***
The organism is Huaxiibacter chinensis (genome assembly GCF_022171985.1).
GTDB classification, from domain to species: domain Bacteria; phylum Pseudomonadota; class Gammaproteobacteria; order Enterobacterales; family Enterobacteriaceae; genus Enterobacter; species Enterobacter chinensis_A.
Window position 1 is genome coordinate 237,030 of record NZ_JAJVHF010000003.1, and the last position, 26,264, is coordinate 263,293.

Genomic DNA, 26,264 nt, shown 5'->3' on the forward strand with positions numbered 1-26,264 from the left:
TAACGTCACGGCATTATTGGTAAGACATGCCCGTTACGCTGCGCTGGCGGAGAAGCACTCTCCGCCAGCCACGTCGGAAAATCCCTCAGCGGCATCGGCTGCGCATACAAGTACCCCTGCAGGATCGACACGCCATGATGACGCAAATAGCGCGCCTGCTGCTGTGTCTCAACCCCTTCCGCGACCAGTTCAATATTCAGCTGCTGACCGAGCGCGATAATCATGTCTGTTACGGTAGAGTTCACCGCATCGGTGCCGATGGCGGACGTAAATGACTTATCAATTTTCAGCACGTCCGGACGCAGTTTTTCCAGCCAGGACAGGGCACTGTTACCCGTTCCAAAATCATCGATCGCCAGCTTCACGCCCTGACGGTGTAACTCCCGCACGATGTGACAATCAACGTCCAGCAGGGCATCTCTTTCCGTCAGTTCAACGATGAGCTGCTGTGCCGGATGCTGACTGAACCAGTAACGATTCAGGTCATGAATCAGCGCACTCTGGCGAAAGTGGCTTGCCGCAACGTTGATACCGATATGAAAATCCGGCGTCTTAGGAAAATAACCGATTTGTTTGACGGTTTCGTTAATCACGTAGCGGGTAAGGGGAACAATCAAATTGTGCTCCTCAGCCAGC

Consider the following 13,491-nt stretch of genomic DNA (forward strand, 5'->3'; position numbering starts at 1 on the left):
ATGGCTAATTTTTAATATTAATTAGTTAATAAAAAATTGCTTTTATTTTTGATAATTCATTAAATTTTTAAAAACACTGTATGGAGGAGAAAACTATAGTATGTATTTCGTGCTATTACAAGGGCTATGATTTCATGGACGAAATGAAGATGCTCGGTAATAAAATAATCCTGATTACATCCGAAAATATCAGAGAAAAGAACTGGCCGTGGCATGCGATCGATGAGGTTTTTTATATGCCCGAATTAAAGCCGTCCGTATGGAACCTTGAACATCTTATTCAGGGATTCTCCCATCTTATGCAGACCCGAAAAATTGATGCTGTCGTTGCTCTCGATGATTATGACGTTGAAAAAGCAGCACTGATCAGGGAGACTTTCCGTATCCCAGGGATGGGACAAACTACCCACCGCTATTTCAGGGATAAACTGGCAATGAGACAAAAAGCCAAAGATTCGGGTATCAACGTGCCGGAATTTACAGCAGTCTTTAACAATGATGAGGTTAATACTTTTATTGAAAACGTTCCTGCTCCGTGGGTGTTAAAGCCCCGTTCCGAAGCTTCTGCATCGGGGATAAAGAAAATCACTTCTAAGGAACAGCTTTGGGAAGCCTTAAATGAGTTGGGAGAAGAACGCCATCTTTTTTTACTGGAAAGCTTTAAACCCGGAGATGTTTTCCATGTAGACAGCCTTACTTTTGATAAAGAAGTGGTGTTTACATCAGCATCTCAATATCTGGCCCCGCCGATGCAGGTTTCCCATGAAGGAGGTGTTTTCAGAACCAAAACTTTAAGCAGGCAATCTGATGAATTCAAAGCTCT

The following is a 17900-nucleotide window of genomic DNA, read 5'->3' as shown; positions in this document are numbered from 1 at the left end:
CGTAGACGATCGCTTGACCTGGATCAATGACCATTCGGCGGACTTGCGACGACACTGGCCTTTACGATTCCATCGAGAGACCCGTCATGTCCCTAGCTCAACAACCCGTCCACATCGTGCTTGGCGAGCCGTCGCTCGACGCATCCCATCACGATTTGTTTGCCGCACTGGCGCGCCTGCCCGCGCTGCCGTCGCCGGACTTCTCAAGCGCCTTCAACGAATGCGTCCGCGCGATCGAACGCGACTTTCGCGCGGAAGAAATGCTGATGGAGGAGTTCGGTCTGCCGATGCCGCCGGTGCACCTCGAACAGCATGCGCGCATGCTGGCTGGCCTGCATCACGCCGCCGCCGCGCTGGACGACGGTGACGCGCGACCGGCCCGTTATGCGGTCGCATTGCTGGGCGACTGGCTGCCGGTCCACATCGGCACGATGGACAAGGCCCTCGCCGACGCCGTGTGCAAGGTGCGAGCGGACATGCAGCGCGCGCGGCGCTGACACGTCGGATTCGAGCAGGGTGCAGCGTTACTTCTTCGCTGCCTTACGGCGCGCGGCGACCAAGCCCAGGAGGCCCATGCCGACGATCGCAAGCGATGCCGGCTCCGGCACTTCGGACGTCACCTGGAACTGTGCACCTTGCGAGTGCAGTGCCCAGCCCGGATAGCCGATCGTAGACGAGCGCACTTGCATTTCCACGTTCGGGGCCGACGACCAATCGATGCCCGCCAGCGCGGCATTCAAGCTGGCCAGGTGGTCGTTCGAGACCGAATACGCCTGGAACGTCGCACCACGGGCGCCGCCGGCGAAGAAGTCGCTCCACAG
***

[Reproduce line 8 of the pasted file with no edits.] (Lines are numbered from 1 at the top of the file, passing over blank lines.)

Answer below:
The following is a 17900-nucleotide window of genomic DNA, read 5'->3' as shown; positions in this document are numbered from 1 at the left end: